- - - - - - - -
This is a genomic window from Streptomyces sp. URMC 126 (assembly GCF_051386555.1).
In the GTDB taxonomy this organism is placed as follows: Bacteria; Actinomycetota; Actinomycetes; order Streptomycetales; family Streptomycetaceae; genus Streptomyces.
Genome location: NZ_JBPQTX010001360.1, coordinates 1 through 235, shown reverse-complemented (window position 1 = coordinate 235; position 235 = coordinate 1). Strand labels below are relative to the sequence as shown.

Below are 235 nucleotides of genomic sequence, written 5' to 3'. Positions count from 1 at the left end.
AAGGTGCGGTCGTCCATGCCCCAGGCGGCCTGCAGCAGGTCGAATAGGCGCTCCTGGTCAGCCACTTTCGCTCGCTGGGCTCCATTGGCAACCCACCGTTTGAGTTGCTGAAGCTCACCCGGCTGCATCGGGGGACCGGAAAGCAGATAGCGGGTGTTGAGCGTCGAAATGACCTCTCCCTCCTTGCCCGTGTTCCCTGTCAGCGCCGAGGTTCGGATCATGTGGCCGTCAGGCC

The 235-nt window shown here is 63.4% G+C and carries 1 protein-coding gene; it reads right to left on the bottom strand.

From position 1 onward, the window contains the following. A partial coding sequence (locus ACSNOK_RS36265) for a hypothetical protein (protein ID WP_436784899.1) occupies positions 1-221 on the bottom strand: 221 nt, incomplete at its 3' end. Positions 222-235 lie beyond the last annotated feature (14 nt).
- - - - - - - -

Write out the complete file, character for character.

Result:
This is a genomic window from Streptomyces sp. URMC 126 (assembly GCF_051386555.1).
In the GTDB taxonomy this organism is placed as follows: Bacteria; Actinomycetota; Actinomycetes; order Streptomycetales; family Streptomycetaceae; genus Streptomyces.
Genome location: NZ_JBPQTX010001360.1, coordinates 1 through 235, shown reverse-complemented (window position 1 = coordinate 235; position 235 = coordinate 1). Strand labels below are relative to the sequence as shown.

Below are 235 nucleotides of genomic sequence, written 5' to 3'. Positions count from 1 at the left end.
AAGGTGCGGTCGTCCATGCCCCAGGCGGCCTGCAGCAGGTCGAATAGGCGCTCCTGGTCAGCCACTTTCGCTCGCTGGGCTCCATTGGCAACCCACCGTTTGAGTTGCTGAAGCTCACCCGGCTGCATCGGGGGACCGGAAAGCAGATAGCGGGTGTTGAGCGTCGAAATGACCTCTCCCTCCTTGCCCGTGTTCCCTGTCAGCGCCGAGGTTCGGATCATGTGGCCGTCAGGCC

The 235-nt window shown here is 63.4% G+C and carries 1 protein-coding gene; it reads right to left on the bottom strand.

From position 1 onward, the window contains the following. A partial coding sequence (locus ACSNOK_RS36265) for a hypothetical protein (protein ID WP_436784899.1) occupies positions 1-221 on the bottom strand: 221 nt, incomplete at its 3' end. Positions 222-235 lie beyond the last annotated feature (14 nt).